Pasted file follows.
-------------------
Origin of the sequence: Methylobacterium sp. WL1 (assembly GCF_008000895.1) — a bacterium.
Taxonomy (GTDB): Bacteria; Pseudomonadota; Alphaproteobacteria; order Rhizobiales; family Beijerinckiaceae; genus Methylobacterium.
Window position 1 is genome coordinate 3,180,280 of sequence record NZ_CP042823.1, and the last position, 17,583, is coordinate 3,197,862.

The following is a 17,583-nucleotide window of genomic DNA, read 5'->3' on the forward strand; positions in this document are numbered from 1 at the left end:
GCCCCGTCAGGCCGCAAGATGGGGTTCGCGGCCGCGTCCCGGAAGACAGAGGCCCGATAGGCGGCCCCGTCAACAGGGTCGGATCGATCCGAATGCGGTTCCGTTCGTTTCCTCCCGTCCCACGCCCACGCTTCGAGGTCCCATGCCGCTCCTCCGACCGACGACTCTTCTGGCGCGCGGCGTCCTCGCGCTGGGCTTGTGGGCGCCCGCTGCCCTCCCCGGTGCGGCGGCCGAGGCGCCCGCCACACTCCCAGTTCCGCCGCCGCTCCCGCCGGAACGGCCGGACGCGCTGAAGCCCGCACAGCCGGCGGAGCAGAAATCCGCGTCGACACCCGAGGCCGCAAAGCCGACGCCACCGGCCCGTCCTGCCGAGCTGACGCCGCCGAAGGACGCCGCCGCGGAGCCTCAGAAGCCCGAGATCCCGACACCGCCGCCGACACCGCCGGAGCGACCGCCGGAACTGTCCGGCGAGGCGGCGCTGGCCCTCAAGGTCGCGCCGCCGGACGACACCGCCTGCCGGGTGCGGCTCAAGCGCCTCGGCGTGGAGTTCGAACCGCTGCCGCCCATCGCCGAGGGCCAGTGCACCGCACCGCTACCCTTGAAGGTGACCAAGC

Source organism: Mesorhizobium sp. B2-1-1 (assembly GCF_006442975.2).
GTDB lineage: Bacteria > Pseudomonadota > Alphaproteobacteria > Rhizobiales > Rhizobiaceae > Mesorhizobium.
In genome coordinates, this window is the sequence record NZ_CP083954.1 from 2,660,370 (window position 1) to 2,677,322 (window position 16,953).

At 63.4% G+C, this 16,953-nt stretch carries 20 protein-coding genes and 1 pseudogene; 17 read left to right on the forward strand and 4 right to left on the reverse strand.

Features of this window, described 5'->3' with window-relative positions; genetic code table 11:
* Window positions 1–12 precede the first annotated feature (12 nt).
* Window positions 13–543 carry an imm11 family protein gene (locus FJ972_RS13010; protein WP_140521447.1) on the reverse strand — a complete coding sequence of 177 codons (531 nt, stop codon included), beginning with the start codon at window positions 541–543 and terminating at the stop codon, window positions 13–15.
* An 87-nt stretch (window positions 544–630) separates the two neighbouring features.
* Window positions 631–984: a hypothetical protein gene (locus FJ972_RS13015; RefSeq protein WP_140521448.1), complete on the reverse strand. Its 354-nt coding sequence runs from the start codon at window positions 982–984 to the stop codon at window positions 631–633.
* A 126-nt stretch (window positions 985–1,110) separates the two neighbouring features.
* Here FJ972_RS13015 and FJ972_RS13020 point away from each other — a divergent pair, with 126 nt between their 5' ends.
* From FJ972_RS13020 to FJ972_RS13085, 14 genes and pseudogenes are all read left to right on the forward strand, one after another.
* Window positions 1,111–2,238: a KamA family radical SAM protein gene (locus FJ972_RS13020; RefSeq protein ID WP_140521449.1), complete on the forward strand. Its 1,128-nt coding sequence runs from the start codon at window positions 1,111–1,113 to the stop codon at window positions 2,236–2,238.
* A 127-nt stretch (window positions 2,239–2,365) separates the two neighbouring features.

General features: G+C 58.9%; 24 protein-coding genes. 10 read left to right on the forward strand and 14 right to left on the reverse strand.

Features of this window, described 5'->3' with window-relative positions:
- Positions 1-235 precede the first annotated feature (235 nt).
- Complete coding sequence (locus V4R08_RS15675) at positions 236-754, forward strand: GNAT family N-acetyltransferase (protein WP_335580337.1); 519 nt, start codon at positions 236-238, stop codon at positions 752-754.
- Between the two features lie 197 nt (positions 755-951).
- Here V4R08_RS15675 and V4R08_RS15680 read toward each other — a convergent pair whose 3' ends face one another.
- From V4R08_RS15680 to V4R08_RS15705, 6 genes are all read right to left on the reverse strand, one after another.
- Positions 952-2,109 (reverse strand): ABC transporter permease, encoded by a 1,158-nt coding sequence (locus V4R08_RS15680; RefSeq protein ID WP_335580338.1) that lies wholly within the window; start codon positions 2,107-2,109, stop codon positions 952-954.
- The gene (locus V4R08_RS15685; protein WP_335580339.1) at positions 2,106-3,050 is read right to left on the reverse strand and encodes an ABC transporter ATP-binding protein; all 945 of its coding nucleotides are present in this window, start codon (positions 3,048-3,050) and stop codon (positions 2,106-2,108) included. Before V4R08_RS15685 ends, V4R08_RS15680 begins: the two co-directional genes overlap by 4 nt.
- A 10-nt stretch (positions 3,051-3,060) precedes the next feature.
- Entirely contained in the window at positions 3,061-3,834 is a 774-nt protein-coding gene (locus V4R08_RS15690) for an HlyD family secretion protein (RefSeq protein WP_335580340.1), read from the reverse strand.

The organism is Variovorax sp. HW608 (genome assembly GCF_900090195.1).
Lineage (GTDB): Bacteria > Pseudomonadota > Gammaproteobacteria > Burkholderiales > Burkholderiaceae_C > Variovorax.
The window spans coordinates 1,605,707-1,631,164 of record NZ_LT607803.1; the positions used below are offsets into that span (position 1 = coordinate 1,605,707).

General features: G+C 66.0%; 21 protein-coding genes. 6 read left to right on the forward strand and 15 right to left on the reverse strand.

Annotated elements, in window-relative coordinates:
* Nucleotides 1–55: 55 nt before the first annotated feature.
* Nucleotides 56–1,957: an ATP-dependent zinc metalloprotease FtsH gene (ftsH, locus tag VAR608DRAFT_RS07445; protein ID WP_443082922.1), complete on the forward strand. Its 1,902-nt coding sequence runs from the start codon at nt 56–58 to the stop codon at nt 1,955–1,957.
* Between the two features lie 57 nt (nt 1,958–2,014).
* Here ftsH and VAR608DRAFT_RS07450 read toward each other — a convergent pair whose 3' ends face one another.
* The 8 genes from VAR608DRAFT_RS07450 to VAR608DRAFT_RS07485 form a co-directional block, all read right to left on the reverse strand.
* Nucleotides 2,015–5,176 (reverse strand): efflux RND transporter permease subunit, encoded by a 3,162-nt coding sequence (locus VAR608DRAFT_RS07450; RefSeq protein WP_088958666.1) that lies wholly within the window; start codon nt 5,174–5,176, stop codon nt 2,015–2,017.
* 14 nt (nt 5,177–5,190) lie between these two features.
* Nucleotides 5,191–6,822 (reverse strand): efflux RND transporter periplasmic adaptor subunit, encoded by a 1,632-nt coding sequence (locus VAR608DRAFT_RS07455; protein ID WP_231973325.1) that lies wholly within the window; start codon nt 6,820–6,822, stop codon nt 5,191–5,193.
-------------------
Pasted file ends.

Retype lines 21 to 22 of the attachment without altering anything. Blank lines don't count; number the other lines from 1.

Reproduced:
Features of this window, described 5'->3' with window-relative positions:
- Positions 1-235 precede the first annotated feature (235 nt).